Crosscut Festival Showcases Big Ideas
Speakers spark conversations on important social and political issues
February 06, 2018
By Madeliene Hernandez, Community Programs Operations Associate
Drawing in over 1,500 attendees to Seattle University Feb. 2 and 3, the Crosscut Festival convened some of the Northwest’s biggest names in politics, tech, journalism, education and social change to generate conversations on current issues our region and nation are facing.
As a civic leader driving to change policies and systems to address racial and economic issues, Seattle Foundation sponsored the festival’s race and social justice track, which elevated topics like police culture, racism, DACA, #MeToo, gentrification and tech, as well as equity in education. We believe that in order to have a stronger, more vibrant community for all we need to utilize our expertise, research, leadership, funding and voice, and most especially, collaborate with our partners on upstream approaches to challenging issues. The Crosscut Festival aligns with our efforts to speak out on critical problems our society faces and work with cross sector leaders to co-design innovative solutions.
During the two-day event I had the opportunity to listen to a wide variety of speakers and discussions on topics new and familiar to me. I went to sessions that showcased the incredible range of issues our society is grappling with, including:
- Gov. Jay Inslee of Washington and Gov. Kate Brown of Oregon spoke on topics ranging from climate change to their approaches to ensure that students and families in both states have access to the tools they need to be successful.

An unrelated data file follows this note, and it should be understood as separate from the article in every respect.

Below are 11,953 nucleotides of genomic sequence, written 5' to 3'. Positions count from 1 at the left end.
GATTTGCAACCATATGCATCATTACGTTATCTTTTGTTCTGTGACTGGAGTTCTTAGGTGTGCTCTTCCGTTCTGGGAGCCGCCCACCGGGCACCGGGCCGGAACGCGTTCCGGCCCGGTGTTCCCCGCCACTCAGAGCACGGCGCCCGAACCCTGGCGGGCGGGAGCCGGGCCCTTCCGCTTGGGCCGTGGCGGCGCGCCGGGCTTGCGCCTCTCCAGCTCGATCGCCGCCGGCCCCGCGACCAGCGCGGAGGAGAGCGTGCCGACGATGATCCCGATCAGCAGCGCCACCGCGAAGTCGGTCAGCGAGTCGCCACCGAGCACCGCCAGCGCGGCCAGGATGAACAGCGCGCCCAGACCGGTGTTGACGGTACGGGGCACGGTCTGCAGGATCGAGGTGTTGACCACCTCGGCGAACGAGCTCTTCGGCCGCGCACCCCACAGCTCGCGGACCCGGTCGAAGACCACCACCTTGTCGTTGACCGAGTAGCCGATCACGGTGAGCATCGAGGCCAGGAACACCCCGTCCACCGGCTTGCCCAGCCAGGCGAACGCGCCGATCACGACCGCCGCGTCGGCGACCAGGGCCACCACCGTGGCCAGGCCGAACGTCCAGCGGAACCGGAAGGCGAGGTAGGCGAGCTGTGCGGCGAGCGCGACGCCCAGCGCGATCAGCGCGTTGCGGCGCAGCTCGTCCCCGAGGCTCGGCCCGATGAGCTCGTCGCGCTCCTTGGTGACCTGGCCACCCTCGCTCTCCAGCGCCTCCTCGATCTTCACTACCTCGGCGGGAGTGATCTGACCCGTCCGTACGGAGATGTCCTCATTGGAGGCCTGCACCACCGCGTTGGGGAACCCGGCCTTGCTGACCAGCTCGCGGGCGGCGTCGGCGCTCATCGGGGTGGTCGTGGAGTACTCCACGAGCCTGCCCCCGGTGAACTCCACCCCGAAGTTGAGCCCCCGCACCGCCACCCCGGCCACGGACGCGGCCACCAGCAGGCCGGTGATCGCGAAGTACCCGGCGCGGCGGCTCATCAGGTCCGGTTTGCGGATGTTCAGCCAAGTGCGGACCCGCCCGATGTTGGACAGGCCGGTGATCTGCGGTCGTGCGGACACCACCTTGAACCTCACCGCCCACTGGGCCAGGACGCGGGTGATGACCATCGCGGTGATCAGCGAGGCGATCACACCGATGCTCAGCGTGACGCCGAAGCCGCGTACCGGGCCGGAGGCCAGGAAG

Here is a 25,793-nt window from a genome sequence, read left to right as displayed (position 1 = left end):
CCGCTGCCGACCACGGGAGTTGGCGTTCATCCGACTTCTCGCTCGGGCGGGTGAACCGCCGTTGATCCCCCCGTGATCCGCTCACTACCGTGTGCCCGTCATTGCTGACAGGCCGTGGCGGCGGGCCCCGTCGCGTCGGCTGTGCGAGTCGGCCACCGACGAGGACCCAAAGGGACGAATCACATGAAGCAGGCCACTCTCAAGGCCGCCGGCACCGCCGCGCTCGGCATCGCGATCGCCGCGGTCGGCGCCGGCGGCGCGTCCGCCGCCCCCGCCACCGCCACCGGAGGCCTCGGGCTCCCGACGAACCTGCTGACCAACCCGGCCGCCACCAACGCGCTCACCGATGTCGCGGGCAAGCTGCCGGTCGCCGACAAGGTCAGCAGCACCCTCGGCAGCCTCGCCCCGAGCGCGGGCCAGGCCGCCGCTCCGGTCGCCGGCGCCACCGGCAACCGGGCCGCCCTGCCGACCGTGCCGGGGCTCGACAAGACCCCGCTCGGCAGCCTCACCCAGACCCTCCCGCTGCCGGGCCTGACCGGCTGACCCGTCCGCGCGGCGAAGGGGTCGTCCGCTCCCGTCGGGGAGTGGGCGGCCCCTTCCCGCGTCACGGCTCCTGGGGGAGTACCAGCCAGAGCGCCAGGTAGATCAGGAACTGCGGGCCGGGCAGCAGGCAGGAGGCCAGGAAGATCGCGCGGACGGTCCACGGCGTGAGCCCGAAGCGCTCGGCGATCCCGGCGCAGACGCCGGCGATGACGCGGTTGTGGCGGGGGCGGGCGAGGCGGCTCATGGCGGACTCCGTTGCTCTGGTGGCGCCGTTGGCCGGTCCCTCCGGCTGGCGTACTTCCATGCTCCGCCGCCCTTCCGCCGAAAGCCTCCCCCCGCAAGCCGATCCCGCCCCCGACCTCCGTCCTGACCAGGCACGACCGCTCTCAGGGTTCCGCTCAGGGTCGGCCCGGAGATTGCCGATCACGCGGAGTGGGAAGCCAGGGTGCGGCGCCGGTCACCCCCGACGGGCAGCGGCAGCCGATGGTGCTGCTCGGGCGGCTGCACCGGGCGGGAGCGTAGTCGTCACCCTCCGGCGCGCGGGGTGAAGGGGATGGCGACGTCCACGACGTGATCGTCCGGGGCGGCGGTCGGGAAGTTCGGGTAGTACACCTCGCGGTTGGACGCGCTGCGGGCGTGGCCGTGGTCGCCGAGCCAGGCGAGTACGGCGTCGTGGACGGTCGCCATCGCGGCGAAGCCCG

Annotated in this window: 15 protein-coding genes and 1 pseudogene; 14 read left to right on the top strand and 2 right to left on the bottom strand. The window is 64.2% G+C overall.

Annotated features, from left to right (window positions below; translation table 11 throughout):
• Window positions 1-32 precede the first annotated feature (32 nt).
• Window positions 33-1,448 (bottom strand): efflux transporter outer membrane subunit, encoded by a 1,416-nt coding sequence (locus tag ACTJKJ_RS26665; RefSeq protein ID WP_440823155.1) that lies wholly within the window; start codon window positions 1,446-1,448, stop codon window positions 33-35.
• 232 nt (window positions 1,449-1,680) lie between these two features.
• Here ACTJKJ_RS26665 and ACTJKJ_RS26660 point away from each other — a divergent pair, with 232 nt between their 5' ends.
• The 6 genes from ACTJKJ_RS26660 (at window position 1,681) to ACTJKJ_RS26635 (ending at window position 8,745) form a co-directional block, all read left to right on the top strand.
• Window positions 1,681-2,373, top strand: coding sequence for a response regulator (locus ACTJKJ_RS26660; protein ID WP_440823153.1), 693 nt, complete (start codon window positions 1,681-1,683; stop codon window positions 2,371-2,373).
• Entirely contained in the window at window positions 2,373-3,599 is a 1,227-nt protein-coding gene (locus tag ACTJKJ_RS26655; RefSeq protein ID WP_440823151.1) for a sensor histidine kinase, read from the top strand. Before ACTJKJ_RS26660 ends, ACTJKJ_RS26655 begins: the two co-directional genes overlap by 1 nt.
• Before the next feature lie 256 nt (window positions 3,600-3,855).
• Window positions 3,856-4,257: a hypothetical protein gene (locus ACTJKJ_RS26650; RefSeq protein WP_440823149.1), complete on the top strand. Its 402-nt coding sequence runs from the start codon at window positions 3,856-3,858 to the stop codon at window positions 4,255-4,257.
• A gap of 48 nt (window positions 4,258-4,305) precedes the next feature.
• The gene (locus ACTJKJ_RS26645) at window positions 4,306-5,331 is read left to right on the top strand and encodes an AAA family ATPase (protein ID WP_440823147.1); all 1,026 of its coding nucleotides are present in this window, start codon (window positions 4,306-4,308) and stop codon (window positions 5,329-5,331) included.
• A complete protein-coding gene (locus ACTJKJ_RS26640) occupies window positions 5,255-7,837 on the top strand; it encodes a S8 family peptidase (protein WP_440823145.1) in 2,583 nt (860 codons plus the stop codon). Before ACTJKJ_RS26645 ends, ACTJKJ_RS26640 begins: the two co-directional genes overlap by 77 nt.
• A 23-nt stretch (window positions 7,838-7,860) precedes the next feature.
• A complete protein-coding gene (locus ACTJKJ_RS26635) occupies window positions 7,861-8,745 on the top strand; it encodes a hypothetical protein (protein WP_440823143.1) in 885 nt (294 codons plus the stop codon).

- Julian Castro reflected on his time as Housing and Urban Development secretary.
- Washington Attorney General Bob Ferguson, radio show host John Carlson and Seattle University student Carlos Rodriguez debated policy around Deferred Action for Childhood Arrivals (DACA) and their hopes for our nation’s Dreamers.
- Leaders in higher education and journalism advocated for more dialogue, awareness and action to prevent sexual assault, while STEM innovators discussed the need for a more diverse workforce in high tech fields.
Having spent most of my early career on the ground in various community-based organizations, the Crosscut Festival was the first event that I’ve attended where I saw stakeholders from different sectors and political persuasions respectfully engage in debate on challenging issues. To hear professionals from tech, education, politics and nonprofits share how their fields intersect with others and how their institutions uphold systems that perpetuate racism and inequity was so important because the problems we face are not just for the social impact sector to solve.
Many attendees I met grappled with the question of “what can I do,” and as someone who spends my days ensuring that the Community Programs team at Seattle Foundation has the tools they need to achieve their goals and create change in the community, I believe the most valuable action is for people to come together with people of different races, backgrounds, experiences and values, and continue the conversations that emerge from events like the Crosscut Festival. Talking about, naming and elevating problems in our communities is the first step to creating change.
The Crosscut Festival left me feeling energized and hopeful about what we can do together to ensure equity in our communities and made me feel fortunate to be able to work at a place that engages in these conversations every day. If you weren’t able to make it to the festival, you can watch the full program livestream. You can also learn more about Seattle Foundation’s civic leadership work.